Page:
Pastor’s Class Notes
Prepared by Dr. John E. Marshall
Romans 4:22 “And therefore it was imputed to him for
God is so pleased with faith that He reckons it as unrighteousness. It was the means of salvation for Abraham.
Faith looks past itself and sees only God. Faith allows the Lord to apply His righteousness to our account. Salvation has to be totally of God. We only tend to get in the way. A young man accepted Christ, and shared this testimony regarding his conversion: “God did a part, and I did a part. I opposed God all I could; and He did the rest.”
Look to God for your salvation. He is your only hope. It is impossible to look to God and yourself at the same time. Which one are you looking at for salvation? Abraham looked to God. May the Lord help you to do likewise.
Romans 4:23-24 “Now it was not written for his sake
alone, that it was imputed to him; But
for us also, to whom it shall be
imputed, if we believe on him that
raised up Jesus our Lord from the dead.”
The Holy Spirit now leaps to a new time zone. He leaves the ancient for the modern. The leading actor of this chapter has been Abraham, but now center stage belongs to you and me, to all who live at the present time.
What was written about Abraham was written for our benefit. The case of Abraham illustrates what God has in mind for every human being. The patriarch’s case must not be viewed as unique, but rather as an example for us all to follow.
Learn from the example of Abraham! The Old Testament stories are not intended to chronicle history only. Their purpose is not solely to inform us, but also to establish precedents for us to follow. Biblical history teaches us what life ought to be.
If we have the same faith as Abraham, we can have the same righteousness he received. Since all men are equally sinners, the same method of salvation applies to all.
Abraham trusted God based on the resurrection he believed the Lord “would do.” We trust God based on the resurrection God “did do.” There is no salvation apart from belief in the literal resurrection of Jesus. You cannot have a personal relationship with someone you believe to be dead. You must believe that God has raised Jesus from the dead.
I like Paul’s emphasis here on writing. It is ever the written Word that serves as the foundation of our assurance. It is the food that feeds us, the source that enlightens us, the confidence that assures us, the bedrock that supports us.
Romans 4:25a “Who was delivered for our offenses. . . .”
Notice that the verb is passive; God the Father delivered Jesus to death. Men went through the motions of crucifying Jesus, but they were only instruments in the hand of God. He was in complete control at every step of the way.
But why did the Father allow this to be done to the Son? Because Jesus was dying for (on account of) our offenses (transgressions, violations, trespasses). He was paying our sin debt. Do not blame the Jews and Romans for the death of Jesus. Blame yourself! You and I put Him there. He died in our place.
During the hysteria of the Reign of Terror in France, many persons every day were executed by the guillotine. On one occasion a young man was led to the foot of the scaffold among others to die. His father stood by him, and when the son’s name was called, the father stepped forward, ascended the scaffold, and died in his place. Even so, Jesus stepped forward to die in our place. But praise God that is not the end of the story.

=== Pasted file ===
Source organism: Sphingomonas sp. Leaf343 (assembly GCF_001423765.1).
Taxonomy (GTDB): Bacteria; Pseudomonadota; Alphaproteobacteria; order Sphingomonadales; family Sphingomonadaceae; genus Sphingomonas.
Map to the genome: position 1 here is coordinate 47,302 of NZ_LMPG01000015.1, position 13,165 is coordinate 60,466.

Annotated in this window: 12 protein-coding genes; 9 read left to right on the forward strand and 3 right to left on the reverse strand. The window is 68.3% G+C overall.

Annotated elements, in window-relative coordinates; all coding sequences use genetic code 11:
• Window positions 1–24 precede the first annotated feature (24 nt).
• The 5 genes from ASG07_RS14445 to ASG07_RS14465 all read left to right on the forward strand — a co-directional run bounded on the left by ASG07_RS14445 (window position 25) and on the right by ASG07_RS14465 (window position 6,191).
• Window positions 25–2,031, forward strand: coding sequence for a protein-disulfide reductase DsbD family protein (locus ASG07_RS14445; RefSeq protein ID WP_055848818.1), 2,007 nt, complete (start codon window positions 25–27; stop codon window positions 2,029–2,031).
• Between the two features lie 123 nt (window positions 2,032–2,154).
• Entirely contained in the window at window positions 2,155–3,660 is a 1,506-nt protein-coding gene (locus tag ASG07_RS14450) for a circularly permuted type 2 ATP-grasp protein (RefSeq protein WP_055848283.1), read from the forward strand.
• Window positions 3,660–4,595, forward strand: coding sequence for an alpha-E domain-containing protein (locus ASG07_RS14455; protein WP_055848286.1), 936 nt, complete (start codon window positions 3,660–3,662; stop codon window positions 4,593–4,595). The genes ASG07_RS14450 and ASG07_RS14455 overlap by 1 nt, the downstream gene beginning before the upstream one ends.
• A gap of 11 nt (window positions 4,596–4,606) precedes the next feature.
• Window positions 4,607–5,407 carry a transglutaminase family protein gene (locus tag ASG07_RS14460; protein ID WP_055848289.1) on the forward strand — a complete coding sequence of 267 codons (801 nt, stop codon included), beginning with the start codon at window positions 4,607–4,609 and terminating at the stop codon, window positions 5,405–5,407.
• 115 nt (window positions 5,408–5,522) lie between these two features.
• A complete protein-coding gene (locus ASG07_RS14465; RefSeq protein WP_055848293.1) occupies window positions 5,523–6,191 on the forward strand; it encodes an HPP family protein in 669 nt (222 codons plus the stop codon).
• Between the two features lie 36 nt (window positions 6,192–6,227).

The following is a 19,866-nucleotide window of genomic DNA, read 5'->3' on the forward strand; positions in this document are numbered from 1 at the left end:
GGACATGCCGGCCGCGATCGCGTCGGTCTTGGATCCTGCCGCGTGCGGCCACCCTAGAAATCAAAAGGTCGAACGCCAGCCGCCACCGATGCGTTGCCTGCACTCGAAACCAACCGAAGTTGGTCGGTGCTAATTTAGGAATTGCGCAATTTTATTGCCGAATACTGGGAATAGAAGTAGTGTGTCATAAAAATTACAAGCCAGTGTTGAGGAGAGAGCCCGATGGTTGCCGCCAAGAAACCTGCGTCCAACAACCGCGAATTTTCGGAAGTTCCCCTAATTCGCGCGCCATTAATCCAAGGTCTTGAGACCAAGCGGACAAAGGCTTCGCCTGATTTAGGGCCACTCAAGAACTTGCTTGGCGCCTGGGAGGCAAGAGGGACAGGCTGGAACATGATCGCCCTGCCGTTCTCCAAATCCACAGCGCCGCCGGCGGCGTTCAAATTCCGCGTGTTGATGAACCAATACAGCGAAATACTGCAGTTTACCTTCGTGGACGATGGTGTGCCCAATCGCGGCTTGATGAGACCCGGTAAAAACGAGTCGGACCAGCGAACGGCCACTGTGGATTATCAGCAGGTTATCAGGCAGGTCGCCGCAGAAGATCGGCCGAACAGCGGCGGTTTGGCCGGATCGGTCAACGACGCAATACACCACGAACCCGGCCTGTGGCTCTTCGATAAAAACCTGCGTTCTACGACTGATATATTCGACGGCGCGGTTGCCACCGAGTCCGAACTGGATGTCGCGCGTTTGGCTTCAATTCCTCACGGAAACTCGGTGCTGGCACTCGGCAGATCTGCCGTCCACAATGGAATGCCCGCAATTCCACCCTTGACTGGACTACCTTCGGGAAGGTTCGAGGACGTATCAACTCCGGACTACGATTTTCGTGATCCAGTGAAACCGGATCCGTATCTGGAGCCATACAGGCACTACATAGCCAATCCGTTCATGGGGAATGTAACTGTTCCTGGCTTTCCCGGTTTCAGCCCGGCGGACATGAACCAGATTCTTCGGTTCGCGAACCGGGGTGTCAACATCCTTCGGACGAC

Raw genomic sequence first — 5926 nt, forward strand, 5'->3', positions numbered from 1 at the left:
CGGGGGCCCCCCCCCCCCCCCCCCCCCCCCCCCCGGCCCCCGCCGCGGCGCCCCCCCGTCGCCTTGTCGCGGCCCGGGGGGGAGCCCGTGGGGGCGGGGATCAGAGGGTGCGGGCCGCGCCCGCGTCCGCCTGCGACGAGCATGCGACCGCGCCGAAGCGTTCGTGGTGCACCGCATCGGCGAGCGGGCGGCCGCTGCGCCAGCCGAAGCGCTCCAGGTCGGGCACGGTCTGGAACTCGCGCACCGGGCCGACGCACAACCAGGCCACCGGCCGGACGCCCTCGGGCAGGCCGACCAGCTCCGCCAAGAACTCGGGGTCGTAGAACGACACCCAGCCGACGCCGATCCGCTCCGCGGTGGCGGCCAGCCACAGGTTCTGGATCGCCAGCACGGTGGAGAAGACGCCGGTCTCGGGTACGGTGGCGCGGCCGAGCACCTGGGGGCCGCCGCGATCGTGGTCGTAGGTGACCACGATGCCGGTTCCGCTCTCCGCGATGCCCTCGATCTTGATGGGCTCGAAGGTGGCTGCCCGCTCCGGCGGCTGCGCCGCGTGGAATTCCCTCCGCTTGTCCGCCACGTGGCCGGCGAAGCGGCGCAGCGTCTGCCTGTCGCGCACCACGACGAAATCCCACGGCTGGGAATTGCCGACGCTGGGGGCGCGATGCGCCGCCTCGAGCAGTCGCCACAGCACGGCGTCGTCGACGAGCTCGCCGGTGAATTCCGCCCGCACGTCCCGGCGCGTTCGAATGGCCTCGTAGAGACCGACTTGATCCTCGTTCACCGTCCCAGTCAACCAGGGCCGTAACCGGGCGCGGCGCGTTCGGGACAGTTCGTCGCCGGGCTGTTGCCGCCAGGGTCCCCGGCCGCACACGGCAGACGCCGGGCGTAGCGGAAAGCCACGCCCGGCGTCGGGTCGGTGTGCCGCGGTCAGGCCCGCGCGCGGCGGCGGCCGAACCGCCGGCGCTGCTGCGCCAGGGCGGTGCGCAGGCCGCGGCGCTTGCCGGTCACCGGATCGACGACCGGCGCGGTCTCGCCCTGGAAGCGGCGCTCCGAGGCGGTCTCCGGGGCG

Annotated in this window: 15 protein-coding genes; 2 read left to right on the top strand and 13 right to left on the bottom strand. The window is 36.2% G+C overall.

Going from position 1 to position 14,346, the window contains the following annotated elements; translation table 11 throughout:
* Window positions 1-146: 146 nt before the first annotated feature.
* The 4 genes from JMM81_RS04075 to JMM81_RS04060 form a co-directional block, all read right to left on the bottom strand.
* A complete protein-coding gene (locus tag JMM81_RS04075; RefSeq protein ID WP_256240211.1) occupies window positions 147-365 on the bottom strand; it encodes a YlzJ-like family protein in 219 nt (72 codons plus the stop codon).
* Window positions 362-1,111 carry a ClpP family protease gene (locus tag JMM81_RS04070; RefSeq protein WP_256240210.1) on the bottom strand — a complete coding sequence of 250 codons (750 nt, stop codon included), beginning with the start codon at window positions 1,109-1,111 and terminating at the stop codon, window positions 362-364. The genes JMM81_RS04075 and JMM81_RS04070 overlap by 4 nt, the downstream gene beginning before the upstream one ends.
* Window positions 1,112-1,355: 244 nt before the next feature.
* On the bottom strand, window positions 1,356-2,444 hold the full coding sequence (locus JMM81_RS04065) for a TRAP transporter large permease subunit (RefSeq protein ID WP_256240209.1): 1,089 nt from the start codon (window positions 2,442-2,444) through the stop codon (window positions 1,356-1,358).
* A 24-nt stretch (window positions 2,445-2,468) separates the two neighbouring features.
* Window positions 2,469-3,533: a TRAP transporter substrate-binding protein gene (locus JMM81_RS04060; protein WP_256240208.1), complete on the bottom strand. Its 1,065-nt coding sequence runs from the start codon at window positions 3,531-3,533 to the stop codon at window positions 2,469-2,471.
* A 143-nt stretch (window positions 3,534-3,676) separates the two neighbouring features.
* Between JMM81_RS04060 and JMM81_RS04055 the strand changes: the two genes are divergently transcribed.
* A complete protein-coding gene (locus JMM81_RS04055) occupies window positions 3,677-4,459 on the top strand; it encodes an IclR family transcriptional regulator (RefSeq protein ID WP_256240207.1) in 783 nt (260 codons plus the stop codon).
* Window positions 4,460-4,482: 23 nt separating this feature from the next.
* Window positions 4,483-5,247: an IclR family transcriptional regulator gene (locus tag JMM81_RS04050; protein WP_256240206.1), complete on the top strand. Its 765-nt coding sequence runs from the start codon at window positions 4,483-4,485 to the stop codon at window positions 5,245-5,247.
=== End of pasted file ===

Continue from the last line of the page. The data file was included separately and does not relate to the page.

Romans 24:25b “. . .and was raised again for our
When Jesus said, “It is finished,” He was referring to the work of redemption. Others thought He was referring to His own life, but His resurrection proved them wrong.
The resurrection is the Father’s way of saying He is completely satisfied with what Jesus accomplished at the cross. Notice that we have another passive verb in this phrase. God the Father delivered Jesus to death; God the Father raised Jesus from the dead.
Christ’s death and resurrection are the two main hinges on which the door of salvation turns. At Calvary Jesus paid it all–at the garden tomb the Father produced a receipt to verify the transaction.
Jesus voluntarily offered to pay our debt. While buried, He was, in a sense, a prisoner in the sate of execution because of the paying off of that debt. But on the third day God discharged the prisoner, thereby proving that divine justice was satisfied.
This truth was well portrayed on the Day of Atonement. On that day the High Priest entered the Holy of Holies with the blood of a sacrificed animal. This was a suspenseful ceremony. The people waited anxiously, because they could be assured of their acceptance by God only if the High Priest returned from the room alive. Even so was it with Jesus. Only when Christ came forth alive was it demonstrated that all was well. Until then, there could be no assurance.
As long as Jesus stayed in the “prison” tomb, there could be no proof that our sin debt had been paid in full. We could not be assured that justification would be a possibility for us.
The ultimate proof that a legal debt has been paid is the release of a criminal from jail. Payment brings liberation. As Thomas Chalmers said,
You know that when the prison door is opened to a criminal, and that by the very authority which lodged him there, it evinces that the debt of his transgression has been rendered, and that he stands acquitted of all its penalties.
Jesus paid the debt. He bore it all. He became sin itself, the embodiment of evil. But His death satisfied all the demands of God against evil. This fact was proven by the resurrection.
The death satisfied God; the resurrection ratified Jesus.